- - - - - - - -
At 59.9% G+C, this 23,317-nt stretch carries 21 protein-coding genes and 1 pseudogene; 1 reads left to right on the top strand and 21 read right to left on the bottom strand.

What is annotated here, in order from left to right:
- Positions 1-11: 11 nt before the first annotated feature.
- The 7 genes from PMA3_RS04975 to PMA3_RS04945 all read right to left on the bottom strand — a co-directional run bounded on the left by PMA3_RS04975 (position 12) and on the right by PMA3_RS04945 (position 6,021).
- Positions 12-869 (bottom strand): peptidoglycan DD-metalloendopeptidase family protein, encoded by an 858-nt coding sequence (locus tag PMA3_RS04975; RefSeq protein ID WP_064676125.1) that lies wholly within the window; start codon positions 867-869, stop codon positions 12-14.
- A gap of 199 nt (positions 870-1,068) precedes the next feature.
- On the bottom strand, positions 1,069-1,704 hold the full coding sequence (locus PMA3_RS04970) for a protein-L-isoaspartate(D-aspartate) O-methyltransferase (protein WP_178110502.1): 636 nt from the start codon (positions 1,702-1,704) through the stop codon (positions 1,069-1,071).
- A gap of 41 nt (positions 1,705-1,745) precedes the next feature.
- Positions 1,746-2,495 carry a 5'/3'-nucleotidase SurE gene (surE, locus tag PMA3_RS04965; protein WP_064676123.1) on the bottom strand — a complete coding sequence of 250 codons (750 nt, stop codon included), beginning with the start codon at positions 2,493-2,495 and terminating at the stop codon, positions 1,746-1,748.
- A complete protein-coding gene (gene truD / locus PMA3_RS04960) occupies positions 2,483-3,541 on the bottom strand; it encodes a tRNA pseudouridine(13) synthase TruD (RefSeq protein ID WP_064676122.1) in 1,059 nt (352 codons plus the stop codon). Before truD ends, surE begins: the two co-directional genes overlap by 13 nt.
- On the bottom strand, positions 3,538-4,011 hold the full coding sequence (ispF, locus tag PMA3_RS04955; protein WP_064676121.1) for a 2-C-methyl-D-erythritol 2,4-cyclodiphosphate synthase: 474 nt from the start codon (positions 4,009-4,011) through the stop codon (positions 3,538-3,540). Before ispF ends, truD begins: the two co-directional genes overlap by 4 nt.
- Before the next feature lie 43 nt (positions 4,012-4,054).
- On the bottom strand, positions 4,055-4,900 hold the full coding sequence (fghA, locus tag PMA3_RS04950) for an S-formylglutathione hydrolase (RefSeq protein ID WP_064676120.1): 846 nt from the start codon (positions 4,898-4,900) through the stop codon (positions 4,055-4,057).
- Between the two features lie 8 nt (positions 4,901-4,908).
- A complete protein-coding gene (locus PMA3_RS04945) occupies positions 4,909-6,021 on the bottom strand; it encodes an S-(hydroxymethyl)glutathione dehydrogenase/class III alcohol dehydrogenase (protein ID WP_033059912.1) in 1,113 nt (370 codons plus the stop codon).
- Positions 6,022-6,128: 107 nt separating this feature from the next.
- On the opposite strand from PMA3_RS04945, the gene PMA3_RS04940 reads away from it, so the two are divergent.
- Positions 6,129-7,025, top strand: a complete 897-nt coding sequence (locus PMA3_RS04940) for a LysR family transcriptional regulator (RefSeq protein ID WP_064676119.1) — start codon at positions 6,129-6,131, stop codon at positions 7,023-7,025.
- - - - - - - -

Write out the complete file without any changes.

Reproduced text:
At 59.9% G+C, this 23,317-nt stretch carries 21 protein-coding genes and 1 pseudogene; 1 reads left to right on the top strand and 21 read right to left on the bottom strand.

What is annotated here, in order from left to right:
- Positions 1-11: 11 nt before the first annotated feature.
- The 7 genes from PMA3_RS04975 to PMA3_RS04945 all read right to left on the bottom strand — a co-directional run bounded on the left by PMA3_RS04975 (position 12) and on the right by PMA3_RS04945 (position 6,021).
- Positions 12-869 (bottom strand): peptidoglycan DD-metalloendopeptidase family protein, encoded by an 858-nt coding sequence (locus tag PMA3_RS04975; RefSeq protein ID WP_064676125.1) that lies wholly within the window; start codon positions 867-869, stop codon positions 12-14.
- A gap of 199 nt (positions 870-1,068) precedes the next feature.
- On the bottom strand, positions 1,069-1,704 hold the full coding sequence (locus PMA3_RS04970) for a protein-L-isoaspartate(D-aspartate) O-methyltransferase (protein WP_178110502.1): 636 nt from the start codon (positions 1,702-1,704) through the stop codon (positions 1,069-1,071).
- A gap of 41 nt (positions 1,705-1,745) precedes the next feature.
- Positions 1,746-2,495 carry a 5'/3'-nucleotidase SurE gene (surE, locus tag PMA3_RS04965; protein WP_064676123.1) on the bottom strand — a complete coding sequence of 250 codons (750 nt, stop codon included), beginning with the start codon at positions 2,493-2,495 and terminating at the stop codon, positions 1,746-1,748.
- A complete protein-coding gene (gene truD / locus PMA3_RS04960) occupies positions 2,483-3,541 on the bottom strand; it encodes a tRNA pseudouridine(13) synthase TruD (RefSeq protein ID WP_064676122.1) in 1,059 nt (352 codons plus the stop codon). Before truD ends, surE begins: the two co-directional genes overlap by 13 nt.
- On the bottom strand, positions 3,538-4,011 hold the full coding sequence (ispF, locus tag PMA3_RS04955; protein WP_064676121.1) for a 2-C-methyl-D-erythritol 2,4-cyclodiphosphate synthase: 474 nt from the start codon (positions 4,009-4,011) through the stop codon (positions 3,538-3,540). Before ispF ends, truD begins: the two co-directional genes overlap by 4 nt.
- Before the next feature lie 43 nt (positions 4,012-4,054).
- On the bottom strand, positions 4,055-4,900 hold the full coding sequence (fghA, locus tag PMA3_RS04950) for an S-formylglutathione hydrolase (RefSeq protein ID WP_064676120.1): 846 nt from the start codon (positions 4,898-4,900) through the stop codon (positions 4,055-4,057).
- Between the two features lie 8 nt (positions 4,901-4,908).
- A complete protein-coding gene (locus PMA3_RS04945) occupies positions 4,909-6,021 on the bottom strand; it encodes an S-(hydroxymethyl)glutathione dehydrogenase/class III alcohol dehydrogenase (protein ID WP_033059912.1) in 1,113 nt (370 codons plus the stop codon).
- Positions 6,022-6,128: 107 nt separating this feature from the next.
- On the opposite strand from PMA3_RS04945, the gene PMA3_RS04940 reads away from it, so the two are divergent.
- Positions 6,129-7,025, top strand: a complete 897-nt coding sequence (locus PMA3_RS04940) for a LysR family transcriptional regulator (RefSeq protein ID WP_064676119.1) — start codon at positions 6,129-6,131, stop codon at positions 7,023-7,025.